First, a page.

Competition seeks data-driven evidence of economic dimensions of climate change. More>
Yale research finds term associated with greater understanding and engagement. More>
The Large Hadron Collider at CERN laboratory has made its way into popular culture: Comedian John Stewart jokes about it on The Daily Show, character Sheldon Cooper dreams about it on The Big Bang Theory and fictional villains steal fictional antimatter from it in Angels & Demons. Despite their uptick in popularity, particle accelerators still have secrets to share. With input from scientists at laboratories and institutions worldwide, symmetry has compiled a list of 10 things you might not know about particle accelerators. More>
On Monday the BICEP2 collaboration led by Harvard’s John Kovac grabbed the brass ring: first detection of B-mode polarization in the cosmic microwave background radiation, thus first evidence of primordial gravitational waves and first direct evidence of inflation. But the very first prediction of B-mode polarization and its implications for cosmology was made in 1996 by Uros Seljak, then a Harvard postdoc, now of Berkeley Lab’s Physics Division. Not long after, Adrian Lee of Physics conceived the essential instruments used by the high-resolution POLARBEAR experiment he leads (initiated by a Lab LDRD), also used by BICEP2 and other leading CMB telescopes. More>
What does it take to find the Higgs boson? Find out in the new documentary, “Particle Fever,” opening this Friday, followed by a conversation with filmmaker, Mark Levinson. A special showing of the film will be held at 4:30 on March 14 at the Shattuck Cinema. Order tickets here. Says the New York Times of the film: “‘Particle Fever’ is a fascinating movie about science, and an exciting, revealing and sometimes poignant movie about scientists.” For the San Francisco Chronicle review, go here. With the Lab’s role in the Higgs effort you may just see someone you know onscreen.
PBS NewsHour recently launched a series on basic research that tries to capture the reasons why scientists have chosen their fields. As part of this, they’re asking students to submit very short videos in which they discuss why they decided to engage in basic research. What about it excites you? If you’re a student at Berkeley Lab who’d like to participate, go here. If you’d like assistance, the Public Affairs social media team can help. Contact Kelly Owen at email@example.com. Deadline is this Friday (March 14).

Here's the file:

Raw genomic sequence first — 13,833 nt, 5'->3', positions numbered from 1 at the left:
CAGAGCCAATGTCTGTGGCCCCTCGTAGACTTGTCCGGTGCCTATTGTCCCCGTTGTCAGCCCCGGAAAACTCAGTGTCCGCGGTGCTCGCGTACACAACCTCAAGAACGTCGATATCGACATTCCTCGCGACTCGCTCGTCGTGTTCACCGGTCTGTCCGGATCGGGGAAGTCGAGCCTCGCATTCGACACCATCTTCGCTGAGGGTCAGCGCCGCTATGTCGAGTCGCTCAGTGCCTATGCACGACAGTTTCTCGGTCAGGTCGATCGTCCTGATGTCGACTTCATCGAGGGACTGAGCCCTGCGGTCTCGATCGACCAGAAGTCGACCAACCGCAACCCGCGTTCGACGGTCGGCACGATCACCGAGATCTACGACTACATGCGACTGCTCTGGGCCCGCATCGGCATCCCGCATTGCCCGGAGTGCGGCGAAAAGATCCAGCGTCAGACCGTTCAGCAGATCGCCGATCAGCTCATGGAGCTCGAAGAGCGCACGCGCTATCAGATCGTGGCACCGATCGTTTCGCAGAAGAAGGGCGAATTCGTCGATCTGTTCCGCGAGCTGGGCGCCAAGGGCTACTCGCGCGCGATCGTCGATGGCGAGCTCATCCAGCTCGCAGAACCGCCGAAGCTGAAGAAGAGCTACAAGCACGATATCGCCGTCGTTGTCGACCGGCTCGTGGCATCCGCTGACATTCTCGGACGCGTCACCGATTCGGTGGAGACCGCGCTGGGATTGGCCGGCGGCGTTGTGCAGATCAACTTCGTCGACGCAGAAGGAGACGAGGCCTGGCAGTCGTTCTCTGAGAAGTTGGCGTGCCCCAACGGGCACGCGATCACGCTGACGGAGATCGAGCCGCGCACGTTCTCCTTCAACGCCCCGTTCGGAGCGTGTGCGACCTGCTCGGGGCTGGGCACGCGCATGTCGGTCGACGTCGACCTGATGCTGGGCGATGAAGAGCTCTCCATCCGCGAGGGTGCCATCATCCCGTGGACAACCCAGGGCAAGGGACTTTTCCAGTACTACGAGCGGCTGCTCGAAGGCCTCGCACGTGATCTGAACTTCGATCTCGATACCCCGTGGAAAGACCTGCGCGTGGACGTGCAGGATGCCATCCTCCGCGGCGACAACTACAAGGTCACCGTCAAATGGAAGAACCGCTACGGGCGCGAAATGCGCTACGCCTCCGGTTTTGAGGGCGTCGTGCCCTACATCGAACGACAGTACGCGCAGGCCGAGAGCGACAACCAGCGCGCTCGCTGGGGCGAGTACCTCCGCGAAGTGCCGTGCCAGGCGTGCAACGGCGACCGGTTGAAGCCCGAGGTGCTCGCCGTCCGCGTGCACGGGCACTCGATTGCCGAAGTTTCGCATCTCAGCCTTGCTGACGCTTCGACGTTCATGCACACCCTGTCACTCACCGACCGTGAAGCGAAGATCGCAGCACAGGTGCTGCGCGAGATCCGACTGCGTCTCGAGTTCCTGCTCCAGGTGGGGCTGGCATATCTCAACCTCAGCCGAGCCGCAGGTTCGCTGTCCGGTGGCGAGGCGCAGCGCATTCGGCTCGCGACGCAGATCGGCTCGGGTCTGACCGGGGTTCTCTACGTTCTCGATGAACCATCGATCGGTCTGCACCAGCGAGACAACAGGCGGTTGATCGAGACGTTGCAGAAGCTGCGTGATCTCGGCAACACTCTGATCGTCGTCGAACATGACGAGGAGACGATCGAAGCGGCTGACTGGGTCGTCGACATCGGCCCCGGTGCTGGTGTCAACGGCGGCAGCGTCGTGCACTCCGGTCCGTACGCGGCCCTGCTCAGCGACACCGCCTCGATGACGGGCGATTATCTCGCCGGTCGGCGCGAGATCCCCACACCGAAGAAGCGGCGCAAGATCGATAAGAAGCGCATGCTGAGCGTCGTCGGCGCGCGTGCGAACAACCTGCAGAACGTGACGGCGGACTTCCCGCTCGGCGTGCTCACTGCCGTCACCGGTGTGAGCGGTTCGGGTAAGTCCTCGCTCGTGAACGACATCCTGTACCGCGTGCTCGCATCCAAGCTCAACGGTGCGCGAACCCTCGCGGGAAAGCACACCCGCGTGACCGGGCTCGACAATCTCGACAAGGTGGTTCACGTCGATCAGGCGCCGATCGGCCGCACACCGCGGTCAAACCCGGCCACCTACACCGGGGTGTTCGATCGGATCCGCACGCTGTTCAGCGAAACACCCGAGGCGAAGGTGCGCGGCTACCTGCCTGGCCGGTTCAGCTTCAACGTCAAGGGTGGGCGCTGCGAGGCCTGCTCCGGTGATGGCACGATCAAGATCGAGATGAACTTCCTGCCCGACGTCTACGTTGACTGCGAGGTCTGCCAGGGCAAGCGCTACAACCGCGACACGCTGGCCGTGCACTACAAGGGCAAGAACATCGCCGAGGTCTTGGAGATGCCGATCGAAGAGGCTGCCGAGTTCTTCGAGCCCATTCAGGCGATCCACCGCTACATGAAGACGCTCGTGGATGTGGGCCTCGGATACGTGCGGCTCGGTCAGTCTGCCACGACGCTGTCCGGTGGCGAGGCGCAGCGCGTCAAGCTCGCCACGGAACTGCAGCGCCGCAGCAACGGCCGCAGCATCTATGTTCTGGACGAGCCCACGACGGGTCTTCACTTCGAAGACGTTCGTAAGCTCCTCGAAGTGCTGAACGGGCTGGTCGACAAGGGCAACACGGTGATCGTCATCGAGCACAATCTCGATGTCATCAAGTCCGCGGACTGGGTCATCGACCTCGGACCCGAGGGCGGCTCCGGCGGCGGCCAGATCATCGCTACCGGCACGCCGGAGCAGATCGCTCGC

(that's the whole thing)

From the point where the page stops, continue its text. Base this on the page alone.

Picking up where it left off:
Indra’s Net Theater — which produces plays specializing in science and philosophy — presents QED, inspired by the life of Nobel Prize-winner Richard Feynman. Feynman had an extraordinary life, starting with the Manhattan Project in his early twenties, to a brilliant career as one of the 20th century’s most original thinkers and most inspiring teachers, to serving on the panel investigating the Space Shuttle Challenger disaster at the end of his life. The production takes place at the Berkeley City Club (2315 Durant Ave., Berkeley) April 3 through 20. More>
Renewable energy backlash, biofuel production, and vanishing nuclear power plants will be among the top energy stories to watch in 2014, according to UC Berkeley energy law professor Steven Weissman. He sees utilities and fossil fuel producers pressuring for the rollback of renewable energy incentives and mandates, the continuing closure of nuclear power plants around the country, and the EPA grappling with biofuel targets that match the pace of production. More>
Indra’s Net Theater — which produces plays specializing in science and philosophy — presents QED, inspired by the life of Nobel Prize-winner Richard Feynman. Feynman had an extraordinary life, starting with the Manhattan Project in his early twenties, to a brilliant career as one of the 20th century’s most original thinkers and most inspiring teachers, to serving on the panel investigating the Space Shuttle Challenger disaster at the end of his life. The production takes place at the Berkeley City Club (2315 Durant Ave., Berkeley) through Dec. 22. More>
[SF Gate] Look alive, selfie. There’s another word of the year that’s not all about you. While Oxford University Press, the British publisher of the Oxford dictionaries, declared those little smartphone self-portraits its winner last month, the folks at Merriam-Webster announced “science” on Tuesday. Oxford tracked a huge jump in overall usage of selfie, but Merriam-Webster stuck primarily to look-ups on its website, recording a 176 percent increase for science when compared with last year. More>